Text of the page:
For shear delight, I prefer today's barbers
Hair and hedges share an awkward habit. They insist on growing again after they've been clipped. Why can't they take the hint and desist?Skip to next paragraph
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I sometimes muse on how much better my bank balance would be if I didn't keep having haircuts. Fantasy, of course. My hair is against it. And so are the comments. But getting it cut seems such a waste of time....
It is, however, quicker and easier now that I have discovered Paris. Paris is a woman who runs a happily local salon next to the post office. Her establishment had apparently been there for several years. Somehow I hadn't noticed it before.
I had grown to accept my awkwardly distant hairdresser's. It involved a major expedition. So a haircut - which is exactly what I ask for and with no fancy extras - instead of being a few minutes' interruption to the day, was a big disruption.
I am aware that women have been known to actively enjoy the prolonged pampering and relaxed hour or two under the dryer and so forth that the word "hairdressing" signifies for them. I suspect that this may be the reason why traditionally hairdressing was not coeducational. It was a single-sex thing. So it may be that my impatience with the craft is to be blamed on questions of gender and upbringing. What I want is a quick fix.
After all, from an extremely early age, Dad carted us boys off regularly to the exclusively male sanctum of old-fashioned snippery and clippery in Brown Muff's, the large department store in Bradford, England, our nearest city. Today I suppose it'd be labeled male bonding or something self-conscious like that.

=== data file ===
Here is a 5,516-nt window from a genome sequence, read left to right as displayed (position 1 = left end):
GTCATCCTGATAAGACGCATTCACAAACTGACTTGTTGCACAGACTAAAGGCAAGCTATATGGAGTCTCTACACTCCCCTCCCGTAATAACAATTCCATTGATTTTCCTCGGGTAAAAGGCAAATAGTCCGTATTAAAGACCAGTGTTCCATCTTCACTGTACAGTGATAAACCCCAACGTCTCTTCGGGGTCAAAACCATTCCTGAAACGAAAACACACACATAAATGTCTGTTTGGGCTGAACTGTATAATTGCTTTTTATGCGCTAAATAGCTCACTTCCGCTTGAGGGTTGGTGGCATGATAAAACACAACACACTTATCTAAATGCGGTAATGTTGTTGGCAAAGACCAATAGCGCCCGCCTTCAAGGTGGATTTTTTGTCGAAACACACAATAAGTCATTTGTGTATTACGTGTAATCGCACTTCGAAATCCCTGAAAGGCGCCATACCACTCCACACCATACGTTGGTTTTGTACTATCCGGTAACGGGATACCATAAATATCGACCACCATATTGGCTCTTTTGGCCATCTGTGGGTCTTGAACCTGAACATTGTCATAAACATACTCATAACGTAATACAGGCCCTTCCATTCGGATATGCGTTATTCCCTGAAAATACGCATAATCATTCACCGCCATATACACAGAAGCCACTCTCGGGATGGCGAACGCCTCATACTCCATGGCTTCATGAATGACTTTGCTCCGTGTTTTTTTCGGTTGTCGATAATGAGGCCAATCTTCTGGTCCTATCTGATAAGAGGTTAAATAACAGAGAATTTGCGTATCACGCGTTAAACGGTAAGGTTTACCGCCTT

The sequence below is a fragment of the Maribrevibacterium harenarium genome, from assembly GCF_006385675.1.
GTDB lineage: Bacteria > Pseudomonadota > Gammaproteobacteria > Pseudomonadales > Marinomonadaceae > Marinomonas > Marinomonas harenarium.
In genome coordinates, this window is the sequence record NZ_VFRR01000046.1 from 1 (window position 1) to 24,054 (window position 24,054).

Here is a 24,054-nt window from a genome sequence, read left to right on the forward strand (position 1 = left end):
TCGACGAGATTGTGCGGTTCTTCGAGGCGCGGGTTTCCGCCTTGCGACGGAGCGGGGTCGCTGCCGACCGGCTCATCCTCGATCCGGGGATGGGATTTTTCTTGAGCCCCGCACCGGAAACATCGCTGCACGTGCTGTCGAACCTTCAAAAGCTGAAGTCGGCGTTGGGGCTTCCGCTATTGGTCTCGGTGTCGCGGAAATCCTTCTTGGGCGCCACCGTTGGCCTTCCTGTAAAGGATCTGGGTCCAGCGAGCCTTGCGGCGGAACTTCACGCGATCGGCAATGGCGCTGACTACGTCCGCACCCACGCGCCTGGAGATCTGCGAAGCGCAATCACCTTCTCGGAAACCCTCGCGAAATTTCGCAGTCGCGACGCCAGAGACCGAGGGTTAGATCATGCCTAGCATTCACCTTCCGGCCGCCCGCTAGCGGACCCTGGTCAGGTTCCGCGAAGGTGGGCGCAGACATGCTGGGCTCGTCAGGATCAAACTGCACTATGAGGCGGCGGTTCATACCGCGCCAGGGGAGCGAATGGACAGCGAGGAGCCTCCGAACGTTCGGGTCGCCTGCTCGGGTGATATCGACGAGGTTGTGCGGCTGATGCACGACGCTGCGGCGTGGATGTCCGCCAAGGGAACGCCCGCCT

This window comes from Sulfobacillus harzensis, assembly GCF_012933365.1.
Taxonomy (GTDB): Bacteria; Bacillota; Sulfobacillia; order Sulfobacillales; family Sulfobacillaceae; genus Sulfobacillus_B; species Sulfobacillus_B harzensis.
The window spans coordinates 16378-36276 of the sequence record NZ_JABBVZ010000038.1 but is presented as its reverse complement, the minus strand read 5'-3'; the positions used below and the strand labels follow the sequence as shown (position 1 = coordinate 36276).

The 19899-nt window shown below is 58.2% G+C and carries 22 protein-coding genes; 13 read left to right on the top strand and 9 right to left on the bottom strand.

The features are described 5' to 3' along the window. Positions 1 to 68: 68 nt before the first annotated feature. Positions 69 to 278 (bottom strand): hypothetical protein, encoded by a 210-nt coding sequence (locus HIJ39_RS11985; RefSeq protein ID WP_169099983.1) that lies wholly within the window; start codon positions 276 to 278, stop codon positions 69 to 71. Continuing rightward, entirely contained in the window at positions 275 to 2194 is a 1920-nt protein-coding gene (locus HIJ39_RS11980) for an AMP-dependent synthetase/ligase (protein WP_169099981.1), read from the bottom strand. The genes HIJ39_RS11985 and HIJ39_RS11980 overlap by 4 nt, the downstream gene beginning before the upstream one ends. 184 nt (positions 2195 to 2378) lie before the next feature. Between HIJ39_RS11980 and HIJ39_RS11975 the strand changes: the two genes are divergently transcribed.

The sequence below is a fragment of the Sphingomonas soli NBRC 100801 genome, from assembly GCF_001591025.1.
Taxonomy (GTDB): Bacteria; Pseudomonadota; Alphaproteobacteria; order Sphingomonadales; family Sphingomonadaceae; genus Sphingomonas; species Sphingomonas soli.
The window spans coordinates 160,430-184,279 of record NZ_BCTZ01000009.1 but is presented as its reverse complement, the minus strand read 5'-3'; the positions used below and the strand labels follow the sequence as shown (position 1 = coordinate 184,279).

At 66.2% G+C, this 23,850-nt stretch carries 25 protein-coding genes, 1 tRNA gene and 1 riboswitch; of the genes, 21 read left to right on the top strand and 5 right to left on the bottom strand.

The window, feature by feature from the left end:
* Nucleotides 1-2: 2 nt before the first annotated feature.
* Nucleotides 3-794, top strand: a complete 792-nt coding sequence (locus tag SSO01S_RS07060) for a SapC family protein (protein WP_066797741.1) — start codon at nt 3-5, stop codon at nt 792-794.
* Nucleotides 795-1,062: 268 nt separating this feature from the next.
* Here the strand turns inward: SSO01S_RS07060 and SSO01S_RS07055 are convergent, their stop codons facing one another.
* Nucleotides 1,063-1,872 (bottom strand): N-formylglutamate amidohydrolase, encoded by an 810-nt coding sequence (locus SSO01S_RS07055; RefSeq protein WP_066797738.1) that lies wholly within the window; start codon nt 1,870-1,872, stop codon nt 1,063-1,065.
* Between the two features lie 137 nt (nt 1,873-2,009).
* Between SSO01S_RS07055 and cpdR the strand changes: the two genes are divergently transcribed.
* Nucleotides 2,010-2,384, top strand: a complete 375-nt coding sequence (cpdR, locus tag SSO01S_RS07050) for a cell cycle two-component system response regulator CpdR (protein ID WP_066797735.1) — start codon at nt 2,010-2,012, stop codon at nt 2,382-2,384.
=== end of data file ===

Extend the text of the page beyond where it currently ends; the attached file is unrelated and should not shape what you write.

This only-too-regular visit to the barber made an impression on me. I clearly recollect feeling apprehensive about being lifted into the enormous (compared with me) chair and draped with an enveloping cloth, like a dust sheet, before the scissors and clippers started their work so dangerously near my ears. But if I felt vulnerable, I also felt grown up.
That's not all I recall.
I remember some large jars on a shelf immediately opposite the victim's seat filled with a translucent liquid that was a miraculous, indefinable color, neither green nor gold nor blue, but any or all of them.
And I haven't forgotten the waiting. Even for us men, going to the barbers always involved waiting. Waiting is not a small boy's forte. But this particular waiting was alleviated a little by a pile of old Punches. "Punch" was a humor magazine that had been coming out weekly since Victoria's day. I liked the drawings with joke-captions, even if, truth to tell, I secretly puzzled why these captions - which adults would laugh at immoderately - were supposed to be funny. To me they seemed quite serious.
The fruit of it, though, was that I have ever since subliminally associated Punch with waiting to get a "short back and sides."
Another clear memory is the barber's name. We always had the same one. He was Mr. Walton. He had a good crop of white hair like Dad. The two got along famously because they both keenly grew not only hair but also chrysanthemums. Only very recently did I find out that Mr. Walton's large allotment garden, which he cultivated every evening after work while attired in a special suit with waistcoat and tie, was famous among his fellow gardeners for being immaculate. The efficient Mr. Walton tidied hair by day, and plants by night.